Sydney - Michael Cheika is on the verge of taking charge of the Wallabies after the shock resignation of Ewen McKenzie, with the Super Rugby-winning coach on Monday confirming he was in talks and close to agreement.
McKenzie dropped his bombshell shortly after New Zealand narrowly beat Australia 29-28 in the final Bledisloe Cup Test in Brisbane on Saturday, throwing their upcoming European tour into chaos.
The Australian newspaper, citing an "informed source", said Cheika met Australian Rugby Union chief Bill Pulver on Sunday and again Monday and "had agreed to take the Wallabies job".
Cheika confirmed he had held discussions with ARU officials but stopped short of saying he had accepted an offer.
"It's a pretty humbling experience to be asked to be involved in something like that (the Wallabies' coaching role) but we'll see what happens," he told reporters.
"There's a few things to iron out obviously -- the logistics etc, everything being so close, so we'll see how it goes and work it out from there."
Asked if he was excited about the opportunity, he said: "Who wouldn't be excited in coaching (the Wallabies)?"
Cheika still has a year left on his contract with the NSW Waratahs and local reports said he may combine both jobs.
The ARU had no immediate comment but in a series of tweets on their official Twitter feed the Wallabies said discussions were ongoing.
"The #ARU is still in the process of investigating options to replace Ewen McKenzie, following his resignation last Saturday," it said.
"At this stage, no prospective coaches have been confirmed in the role. We hope to have a solution in place and announced before the team leaves for the Spring Tour on Friday."
Pulver said on Sunday he had a list of options in mind, with urgency surrounding a decision since the squad is due to leave for Europe this week.
As well as Cheika, whose track record includes winning the Heineken Cup with Irish side Leinster and the Waratahs' maiden Super title earlier this year, Springbok World Cup-winning mentor Jake White has also been linked to the job.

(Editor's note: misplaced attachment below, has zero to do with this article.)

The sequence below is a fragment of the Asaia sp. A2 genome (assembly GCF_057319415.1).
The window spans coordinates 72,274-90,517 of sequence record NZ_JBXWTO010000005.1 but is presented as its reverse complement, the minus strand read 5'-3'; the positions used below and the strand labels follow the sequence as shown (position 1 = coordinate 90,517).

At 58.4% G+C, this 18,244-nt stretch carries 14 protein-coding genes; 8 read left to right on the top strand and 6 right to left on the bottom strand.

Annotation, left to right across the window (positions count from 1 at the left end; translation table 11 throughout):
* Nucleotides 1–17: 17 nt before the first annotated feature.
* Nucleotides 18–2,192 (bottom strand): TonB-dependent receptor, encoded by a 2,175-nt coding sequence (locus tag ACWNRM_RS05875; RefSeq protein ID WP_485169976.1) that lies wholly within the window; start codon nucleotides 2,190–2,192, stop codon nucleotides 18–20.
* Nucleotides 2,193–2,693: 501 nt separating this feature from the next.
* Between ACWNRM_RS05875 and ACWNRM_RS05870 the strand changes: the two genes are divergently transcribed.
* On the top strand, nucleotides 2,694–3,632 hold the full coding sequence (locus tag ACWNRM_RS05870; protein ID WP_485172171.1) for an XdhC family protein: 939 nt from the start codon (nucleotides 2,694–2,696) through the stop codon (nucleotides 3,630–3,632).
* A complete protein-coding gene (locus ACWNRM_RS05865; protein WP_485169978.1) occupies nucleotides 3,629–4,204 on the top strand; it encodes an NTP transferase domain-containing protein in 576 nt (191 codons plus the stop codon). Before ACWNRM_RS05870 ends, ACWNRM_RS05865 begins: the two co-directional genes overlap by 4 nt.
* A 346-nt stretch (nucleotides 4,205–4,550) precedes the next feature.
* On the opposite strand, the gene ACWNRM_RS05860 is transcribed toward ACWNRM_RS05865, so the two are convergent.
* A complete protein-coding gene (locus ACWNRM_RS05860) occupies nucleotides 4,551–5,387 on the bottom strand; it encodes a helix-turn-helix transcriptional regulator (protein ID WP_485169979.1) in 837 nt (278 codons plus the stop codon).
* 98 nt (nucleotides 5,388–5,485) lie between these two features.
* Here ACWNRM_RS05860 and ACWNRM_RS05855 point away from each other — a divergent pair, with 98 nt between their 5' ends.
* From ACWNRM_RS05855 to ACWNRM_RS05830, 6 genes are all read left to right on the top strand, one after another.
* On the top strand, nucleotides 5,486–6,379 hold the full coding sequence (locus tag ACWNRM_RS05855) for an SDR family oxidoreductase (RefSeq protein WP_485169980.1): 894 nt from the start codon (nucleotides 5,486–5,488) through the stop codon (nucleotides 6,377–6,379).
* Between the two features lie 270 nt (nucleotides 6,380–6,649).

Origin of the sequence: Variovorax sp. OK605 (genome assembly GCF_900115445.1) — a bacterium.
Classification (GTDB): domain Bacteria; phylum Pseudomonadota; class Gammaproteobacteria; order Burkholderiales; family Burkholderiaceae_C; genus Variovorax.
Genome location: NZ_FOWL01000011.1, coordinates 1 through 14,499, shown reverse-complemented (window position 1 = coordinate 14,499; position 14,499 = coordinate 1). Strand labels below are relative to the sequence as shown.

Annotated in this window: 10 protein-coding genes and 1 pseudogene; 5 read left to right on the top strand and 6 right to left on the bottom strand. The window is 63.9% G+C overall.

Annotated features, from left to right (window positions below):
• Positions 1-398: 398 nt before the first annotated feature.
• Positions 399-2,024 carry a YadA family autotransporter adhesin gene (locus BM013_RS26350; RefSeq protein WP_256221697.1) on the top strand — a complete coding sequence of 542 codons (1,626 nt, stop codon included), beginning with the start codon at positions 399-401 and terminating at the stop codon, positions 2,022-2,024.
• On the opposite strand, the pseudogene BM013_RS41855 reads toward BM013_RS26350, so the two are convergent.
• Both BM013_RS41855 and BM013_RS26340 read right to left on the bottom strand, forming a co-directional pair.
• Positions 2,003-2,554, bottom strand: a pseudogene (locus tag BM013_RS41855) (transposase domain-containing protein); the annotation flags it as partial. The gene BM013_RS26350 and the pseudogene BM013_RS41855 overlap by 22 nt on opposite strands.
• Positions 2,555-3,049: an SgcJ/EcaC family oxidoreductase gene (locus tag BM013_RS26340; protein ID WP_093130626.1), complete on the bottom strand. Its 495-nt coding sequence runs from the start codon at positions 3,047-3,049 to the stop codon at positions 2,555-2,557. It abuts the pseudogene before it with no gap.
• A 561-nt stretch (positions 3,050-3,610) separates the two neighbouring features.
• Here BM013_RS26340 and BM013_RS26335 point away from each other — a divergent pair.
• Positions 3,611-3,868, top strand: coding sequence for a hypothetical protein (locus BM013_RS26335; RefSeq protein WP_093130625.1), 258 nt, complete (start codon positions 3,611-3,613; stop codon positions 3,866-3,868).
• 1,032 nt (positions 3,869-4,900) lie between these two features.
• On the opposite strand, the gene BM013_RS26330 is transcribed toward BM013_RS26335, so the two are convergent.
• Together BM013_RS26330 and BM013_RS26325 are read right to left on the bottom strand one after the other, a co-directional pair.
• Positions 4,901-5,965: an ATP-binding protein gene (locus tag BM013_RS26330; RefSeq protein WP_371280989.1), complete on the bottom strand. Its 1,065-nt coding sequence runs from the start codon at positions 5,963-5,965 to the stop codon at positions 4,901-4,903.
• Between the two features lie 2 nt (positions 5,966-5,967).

Pulver said that if it proved impossible to appoint a new coach in time for the five-match tour against the Barbarians, Wales, France, Ireland and England, an interim coach would be considered.
Wallabies great Stephen Larkham has been touted in local media as a potential interim choice should it prove too hard to get someone on board full-time at such short notice.
McKenzie's unexpected exit added to the turmoil engulfing Australian rugby in the fallout over the Kurtley Beale text scandal.
Beale has been suspended following an in-flight argument with team business manager Di Patston and after claims that he sent offensive text messages about her. Patston, who was appointed by McKenzie, has since quit.
Pulver blamed sections of the media for assassinating McKenzie's character in the extraordinary fallout from the Beale-Patston scandal, but Wallabies great Nick Farr-Jones said Monday Pulver must also accept some responsibility for the mess.
"If Bill had've had it all over again, they would've done... the Beale incident differently. I think they would've settled it offshore, kept it out of the headlines," he said on Channel Nine television.
"The last thing we in rugby -- with football going so well, with rugby league going so well -- the last thing we want on the headlines is intrigue and basically being pulled through the gutters."